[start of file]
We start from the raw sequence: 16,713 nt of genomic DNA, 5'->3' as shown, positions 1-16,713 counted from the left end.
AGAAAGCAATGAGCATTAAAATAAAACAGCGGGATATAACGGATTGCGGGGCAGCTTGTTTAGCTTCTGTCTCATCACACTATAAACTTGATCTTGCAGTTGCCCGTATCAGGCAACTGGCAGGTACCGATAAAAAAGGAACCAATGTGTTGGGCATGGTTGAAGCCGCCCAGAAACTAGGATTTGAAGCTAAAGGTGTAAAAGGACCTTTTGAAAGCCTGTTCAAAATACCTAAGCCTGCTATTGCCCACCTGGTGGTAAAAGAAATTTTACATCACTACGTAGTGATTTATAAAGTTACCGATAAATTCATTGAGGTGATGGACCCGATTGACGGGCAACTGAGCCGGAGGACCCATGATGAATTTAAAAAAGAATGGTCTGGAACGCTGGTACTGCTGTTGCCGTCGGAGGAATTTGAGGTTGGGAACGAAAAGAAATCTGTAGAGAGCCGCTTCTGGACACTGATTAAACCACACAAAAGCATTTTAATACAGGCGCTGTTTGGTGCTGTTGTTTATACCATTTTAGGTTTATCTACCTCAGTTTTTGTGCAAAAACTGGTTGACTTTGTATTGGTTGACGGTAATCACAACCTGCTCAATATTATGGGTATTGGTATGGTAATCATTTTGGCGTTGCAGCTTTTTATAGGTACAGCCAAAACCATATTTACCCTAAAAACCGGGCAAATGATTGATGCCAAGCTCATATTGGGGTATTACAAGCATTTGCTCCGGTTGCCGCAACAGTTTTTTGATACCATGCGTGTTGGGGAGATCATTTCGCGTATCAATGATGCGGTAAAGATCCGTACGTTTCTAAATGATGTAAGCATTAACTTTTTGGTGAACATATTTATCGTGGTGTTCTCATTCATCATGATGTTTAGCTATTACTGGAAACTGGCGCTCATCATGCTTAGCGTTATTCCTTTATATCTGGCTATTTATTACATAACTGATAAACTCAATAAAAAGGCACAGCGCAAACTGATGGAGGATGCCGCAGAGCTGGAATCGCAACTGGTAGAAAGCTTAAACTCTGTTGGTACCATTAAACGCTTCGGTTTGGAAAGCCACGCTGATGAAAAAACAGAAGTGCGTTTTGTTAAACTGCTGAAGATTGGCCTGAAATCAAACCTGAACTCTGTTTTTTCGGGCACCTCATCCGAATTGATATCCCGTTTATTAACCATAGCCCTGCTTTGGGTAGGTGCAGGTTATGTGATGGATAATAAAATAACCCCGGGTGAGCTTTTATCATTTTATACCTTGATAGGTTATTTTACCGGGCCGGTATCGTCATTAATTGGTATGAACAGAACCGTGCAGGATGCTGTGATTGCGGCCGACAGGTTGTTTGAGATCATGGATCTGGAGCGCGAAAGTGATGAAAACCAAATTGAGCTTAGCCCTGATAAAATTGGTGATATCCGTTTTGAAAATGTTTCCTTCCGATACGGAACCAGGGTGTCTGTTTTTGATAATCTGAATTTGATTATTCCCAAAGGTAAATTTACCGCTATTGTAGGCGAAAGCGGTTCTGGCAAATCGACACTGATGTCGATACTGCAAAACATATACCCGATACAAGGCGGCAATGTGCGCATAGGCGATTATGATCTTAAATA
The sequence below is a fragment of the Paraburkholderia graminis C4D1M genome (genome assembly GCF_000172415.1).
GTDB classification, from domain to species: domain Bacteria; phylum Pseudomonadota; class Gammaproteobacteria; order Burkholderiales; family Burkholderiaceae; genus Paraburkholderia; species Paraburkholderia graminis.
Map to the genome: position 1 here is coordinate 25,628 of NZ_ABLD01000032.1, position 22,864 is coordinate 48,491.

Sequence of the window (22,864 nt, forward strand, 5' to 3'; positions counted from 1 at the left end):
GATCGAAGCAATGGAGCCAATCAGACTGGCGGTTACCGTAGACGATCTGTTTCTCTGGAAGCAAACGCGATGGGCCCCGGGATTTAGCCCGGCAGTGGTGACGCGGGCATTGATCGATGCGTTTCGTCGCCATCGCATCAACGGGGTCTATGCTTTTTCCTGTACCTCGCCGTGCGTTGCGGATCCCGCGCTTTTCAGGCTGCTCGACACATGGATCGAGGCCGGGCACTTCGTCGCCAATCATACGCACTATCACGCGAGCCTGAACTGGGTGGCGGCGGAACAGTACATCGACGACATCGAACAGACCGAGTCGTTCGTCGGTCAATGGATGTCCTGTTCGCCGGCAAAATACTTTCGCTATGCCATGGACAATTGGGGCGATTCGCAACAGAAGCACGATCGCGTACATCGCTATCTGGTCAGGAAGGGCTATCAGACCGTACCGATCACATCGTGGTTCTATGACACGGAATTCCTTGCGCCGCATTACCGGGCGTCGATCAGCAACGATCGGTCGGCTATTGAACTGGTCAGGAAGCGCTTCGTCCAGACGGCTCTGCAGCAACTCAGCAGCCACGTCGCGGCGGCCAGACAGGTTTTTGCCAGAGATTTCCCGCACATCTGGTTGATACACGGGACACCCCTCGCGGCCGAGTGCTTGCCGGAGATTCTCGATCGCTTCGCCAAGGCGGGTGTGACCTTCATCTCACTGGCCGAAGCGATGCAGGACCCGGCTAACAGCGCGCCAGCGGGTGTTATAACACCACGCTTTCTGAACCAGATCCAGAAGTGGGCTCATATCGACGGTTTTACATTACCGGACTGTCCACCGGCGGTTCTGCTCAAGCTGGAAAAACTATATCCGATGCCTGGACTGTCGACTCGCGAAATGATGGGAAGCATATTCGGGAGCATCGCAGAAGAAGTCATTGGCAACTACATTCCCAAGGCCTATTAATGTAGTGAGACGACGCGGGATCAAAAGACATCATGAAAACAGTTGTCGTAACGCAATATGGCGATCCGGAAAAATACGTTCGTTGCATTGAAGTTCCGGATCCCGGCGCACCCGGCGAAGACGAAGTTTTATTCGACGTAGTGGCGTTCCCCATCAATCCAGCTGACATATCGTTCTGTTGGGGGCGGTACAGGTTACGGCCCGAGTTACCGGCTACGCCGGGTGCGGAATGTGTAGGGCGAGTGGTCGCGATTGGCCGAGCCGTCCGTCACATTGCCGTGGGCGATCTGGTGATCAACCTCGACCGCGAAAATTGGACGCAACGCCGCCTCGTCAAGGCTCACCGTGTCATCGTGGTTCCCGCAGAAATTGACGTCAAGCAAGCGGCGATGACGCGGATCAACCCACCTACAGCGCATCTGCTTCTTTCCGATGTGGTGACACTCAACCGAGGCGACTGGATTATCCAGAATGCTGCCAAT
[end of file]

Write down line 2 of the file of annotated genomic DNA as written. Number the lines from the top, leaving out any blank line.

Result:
AGAAAGCAATGAGCATTAAAATAAAACAGCGGGATATAACGGATTGCGGGGCAGCTTGTTTAGCTTCTGTCTCATCACACTATAAACTTGATCTTGCAGTTGCCCGTATCAGGCAACTGGCAGGTACCGATAAAAAAGGAACCAATGTGTTGGGCATGGTTGAAGCCGCCCAGAAACTAGGATTTGAAGCTAAAGGTGTAAAAGGACCTTTTGAAAGCCTGTTCAAAATACCTAAGCCTGCTATTGCCCACCTGGTGGTAAAAGAAATTTTACATCACTACGTAGTGATTTATAAAGTTACCGATAAATTCATTGAGGTGATGGACCCGATTGACGGGCAACTGAGCCGGAGGACCCATGATGAATTTAAAAAAGAATGGTCTGGAACGCTGGTACTGCTGTTGCCGTCGGAGGAATTTGAGGTTGGGAACGAAAAGAAATCTGTAGAGAGCCGCTTCTGGACACTGATTAAACCACACAAAAGCATTTTAATACAGGCGCTGTTTGGTGCTGTTGTTTATACCATTTTAGGTTTATCTACCTCAGTTTTTGTGCAAAAACTGGTTGACTTTGTATTGGTTGACGGTAATCACAACCTGCTCAATATTATGGGTATTGGTATGGTAATCATTTTGGCGTTGCAGCTTTTTATAGGTACAGCCAAAACCATATTTACCCTAAAAACCGGGCAAATGATTGATGCCAAGCTCATATTGGGGTATTACAAGCATTTGCTCCGGTTGCCGCAACAGTTTTTTGATACCATGCGTGTTGGGGAGATCATTTCGCGTATCAATGATGCGGTAAAGATCCGTACGTTTCTAAATGATGTAAGCATTAACTTTTTGGTGAACATATTTATCGTGGTGTTCTCATTCATCATGATGTTTAGCTATTACTGGAAACTGGCGCTCATCATGCTTAGCGTTATTCCTTTATATCTGGCTATTTATTACATAACTGATAAACTCAATAAAAAGGCACAGCGCAAACTGATGGAGGATGCCGCAGAGCTGGAATCGCAACTGGTAGAAAGCTTAAACTCTGTTGGTACCATTAAACGCTTCGGTTTGGAAAGCCACGCTGATGAAAAAACAGAAGTGCGTTTTGTTAAACTGCTGAAGATTGGCCTGAAATCAAACCTGAACTCTGTTTTTTCGGGCACCTCATCCGAATTGATATCCCGTTTATTAACCATAGCCCTGCTTTGGGTAGGTGCAGGTTATGTGATGGATAATAAAATAACCCCGGGTGAGCTTTTATCATTTTATACCTTGATAGGTTATTTTACCGGGCCGGTATCGTCATTAATTGGTATGAACAGAACCGTGCAGGATGCTGTGATTGCGGCCGACAGGTTGTTTGAGATCATGGATCTGGAGCGCGAAAGTGATGAAAACCAAATTGAGCTTAGCCCTGATAAAATTGGTGATATCCGTTTTGAAAATGTTTCCTTCCGATACGGAACCAGGGTGTCTGTTTTTGATAATCTGAATTTGATTATTCCCAAAGGTAAATTTACCGCTATTGTAGGCGAAAGCGGTTCTGGCAAATCGACACTGATGTCGATACTGCAAAACATATACCCGATACAAGGCGGCAATGTGCGCATAGGCGATTATGATCTTAAATA